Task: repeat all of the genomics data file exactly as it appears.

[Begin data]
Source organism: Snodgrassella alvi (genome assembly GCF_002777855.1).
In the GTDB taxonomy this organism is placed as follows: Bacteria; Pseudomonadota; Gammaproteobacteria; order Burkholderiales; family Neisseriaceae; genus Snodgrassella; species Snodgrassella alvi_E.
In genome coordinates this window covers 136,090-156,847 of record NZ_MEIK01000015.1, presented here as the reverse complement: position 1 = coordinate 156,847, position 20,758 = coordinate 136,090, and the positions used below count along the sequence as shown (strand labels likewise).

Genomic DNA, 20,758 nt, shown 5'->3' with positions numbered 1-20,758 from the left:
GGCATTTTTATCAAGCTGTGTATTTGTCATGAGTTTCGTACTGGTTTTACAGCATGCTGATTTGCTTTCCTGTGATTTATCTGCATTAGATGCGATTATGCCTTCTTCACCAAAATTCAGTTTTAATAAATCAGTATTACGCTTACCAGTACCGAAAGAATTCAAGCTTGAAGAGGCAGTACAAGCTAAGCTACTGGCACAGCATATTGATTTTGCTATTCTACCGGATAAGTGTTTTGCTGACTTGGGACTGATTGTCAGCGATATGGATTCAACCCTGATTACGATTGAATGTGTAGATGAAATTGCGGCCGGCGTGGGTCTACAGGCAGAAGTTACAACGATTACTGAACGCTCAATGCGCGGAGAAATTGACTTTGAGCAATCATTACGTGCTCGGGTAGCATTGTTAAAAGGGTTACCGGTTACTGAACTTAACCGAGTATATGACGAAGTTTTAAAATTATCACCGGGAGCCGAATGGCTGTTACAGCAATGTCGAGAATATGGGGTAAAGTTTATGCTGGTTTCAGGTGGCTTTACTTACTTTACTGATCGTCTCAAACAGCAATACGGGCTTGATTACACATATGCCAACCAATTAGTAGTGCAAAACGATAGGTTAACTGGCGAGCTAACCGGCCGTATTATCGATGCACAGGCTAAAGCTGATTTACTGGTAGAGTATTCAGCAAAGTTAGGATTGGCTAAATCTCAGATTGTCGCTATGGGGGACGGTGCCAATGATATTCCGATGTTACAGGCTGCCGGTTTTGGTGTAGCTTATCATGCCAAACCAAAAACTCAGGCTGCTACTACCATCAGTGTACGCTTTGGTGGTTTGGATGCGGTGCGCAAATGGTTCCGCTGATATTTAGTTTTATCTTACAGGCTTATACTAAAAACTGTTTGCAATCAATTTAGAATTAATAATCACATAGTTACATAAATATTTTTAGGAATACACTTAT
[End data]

Source organism: Snodgrassella alvi (genome assembly GCF_002777855.1).
In the GTDB taxonomy this organism is placed as follows: Bacteria; Pseudomonadota; Gammaproteobacteria; order Burkholderiales; family Neisseriaceae; genus Snodgrassella; species Snodgrassella alvi_E.
In genome coordinates this window covers 136,090-156,847 of record NZ_MEIK01000015.1, presented here as the reverse complement: position 1 = coordinate 156,847, position 20,758 = coordinate 136,090, and the positions used below count along the sequence as shown (strand labels likewise).

Genomic DNA, 20,758 nt, shown 5'->3' with positions numbered 1-20,758 from the left:
GGCATTTTTATCAAGCTGTGTATTTGTCATGAGTTTCGTACTGGTTTTACAGCATGCTGATTTGCTTTCCTGTGATTTATCTGCATTAGATGCGATTATGCCTTCTTCACCAAAATTCAGTTTTAATAAATCAGTATTACGCTTACCAGTACCGAAAGAATTCAAGCTTGAAGAGGCAGTACAAGCTAAGCTACTGGCACAGCATATTGATTTTGCTATTCTACCGGATAAGTGTTTTGCTGACTTGGGACTGATTGTCAGCGATATGGATTCAACCCTGATTACGATTGAATGTGTAGATGAAATTGCGGCCGGCGTGGGTCTACAGGCAGAAGTTACAACGATTACTGAACGCTCAATGCGCGGAGAAATTGACTTTGAGCAATCATTACGTGCTCGGGTAGCATTGTTAAAAGGGTTACCGGTTACTGAACTTAACCGAGTATATGACGAAGTTTTAAAATTATCACCGGGAGCCGAATGGCTGTTACAGCAATGTCGAGAATATGGGGTAAAGTTTATGCTGGTTTCAGGTGGCTTTACTTACTTTACTGATCGTCTCAAACAGCAATACGGGCTTGATTACACATATGCCAACCAATTAGTAGTGCAAAACGATAGGTTAACTGGCGAGCTAACCGGCCGTATTATCGATGCACAGGCTAAAGCTGATTTACTGGTAGAGTATTCAGCAAAGTTAGGATTGGCTAAATCTCAGATTGTCGCTATGGGGGACGGTGCCAATGATATTCCGATGTTACAGGCTGCCGGTTTTGGTGTAGCTTATCATGCCAAACCAAAAACTCAGGCTGCTACTACCATCAGTGTACGCTTTGGTGGTTTGGATGCGGTGCGCAAATGGTTCCGCTGATATTTAGTTTTATCTTACAGGCTTATACTAAAAACTGTTTGCAATCAATTTAGAATTAATAATCACATAGTTACATAAATATTTTTAGGAATACACTTAT